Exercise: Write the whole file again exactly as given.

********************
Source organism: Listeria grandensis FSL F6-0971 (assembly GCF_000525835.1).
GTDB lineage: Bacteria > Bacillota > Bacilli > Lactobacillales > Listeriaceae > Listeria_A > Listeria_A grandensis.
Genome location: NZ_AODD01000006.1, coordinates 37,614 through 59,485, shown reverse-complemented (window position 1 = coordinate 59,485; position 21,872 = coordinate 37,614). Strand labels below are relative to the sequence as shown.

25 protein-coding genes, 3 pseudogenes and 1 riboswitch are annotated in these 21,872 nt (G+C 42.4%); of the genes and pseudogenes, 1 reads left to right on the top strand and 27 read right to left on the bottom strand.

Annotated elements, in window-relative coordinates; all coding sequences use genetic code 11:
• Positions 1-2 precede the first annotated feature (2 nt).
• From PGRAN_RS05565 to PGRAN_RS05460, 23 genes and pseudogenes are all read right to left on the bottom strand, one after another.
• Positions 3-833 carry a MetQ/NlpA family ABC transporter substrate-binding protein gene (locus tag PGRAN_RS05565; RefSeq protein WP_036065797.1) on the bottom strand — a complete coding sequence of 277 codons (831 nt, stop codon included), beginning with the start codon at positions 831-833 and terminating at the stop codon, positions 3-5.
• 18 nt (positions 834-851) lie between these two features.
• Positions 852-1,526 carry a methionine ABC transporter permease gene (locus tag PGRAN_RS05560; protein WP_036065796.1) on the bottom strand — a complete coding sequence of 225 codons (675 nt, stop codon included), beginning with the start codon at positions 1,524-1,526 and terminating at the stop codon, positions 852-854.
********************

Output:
Source organism: Listeria grandensis FSL F6-0971 (assembly GCF_000525835.1).
GTDB lineage: Bacteria > Bacillota > Bacilli > Lactobacillales > Listeriaceae > Listeria_A > Listeria_A grandensis.
Genome location: NZ_AODD01000006.1, coordinates 37,614 through 59,485, shown reverse-complemented (window position 1 = coordinate 59,485; position 21,872 = coordinate 37,614). Strand labels below are relative to the sequence as shown.

25 protein-coding genes, 3 pseudogenes and 1 riboswitch are annotated in these 21,872 nt (G+C 42.4%); of the genes and pseudogenes, 1 reads left to right on the top strand and 27 read right to left on the bottom strand.

Annotated elements, in window-relative coordinates; all coding sequences use genetic code 11:
• Positions 1-2 precede the first annotated feature (2 nt).
• From PGRAN_RS05565 to PGRAN_RS05460, 23 genes and pseudogenes are all read right to left on the bottom strand, one after another.
• Positions 3-833 carry a MetQ/NlpA family ABC transporter substrate-binding protein gene (locus tag PGRAN_RS05565; RefSeq protein WP_036065797.1) on the bottom strand — a complete coding sequence of 277 codons (831 nt, stop codon included), beginning with the start codon at positions 831-833 and terminating at the stop codon, positions 3-5.
• 18 nt (positions 834-851) lie between these two features.
• Positions 852-1,526 carry a methionine ABC transporter permease gene (locus tag PGRAN_RS05560; protein WP_036065796.1) on the bottom strand — a complete coding sequence of 225 codons (675 nt, stop codon included), beginning with the start codon at positions 1,524-1,526 and terminating at the stop codon, positions 852-854.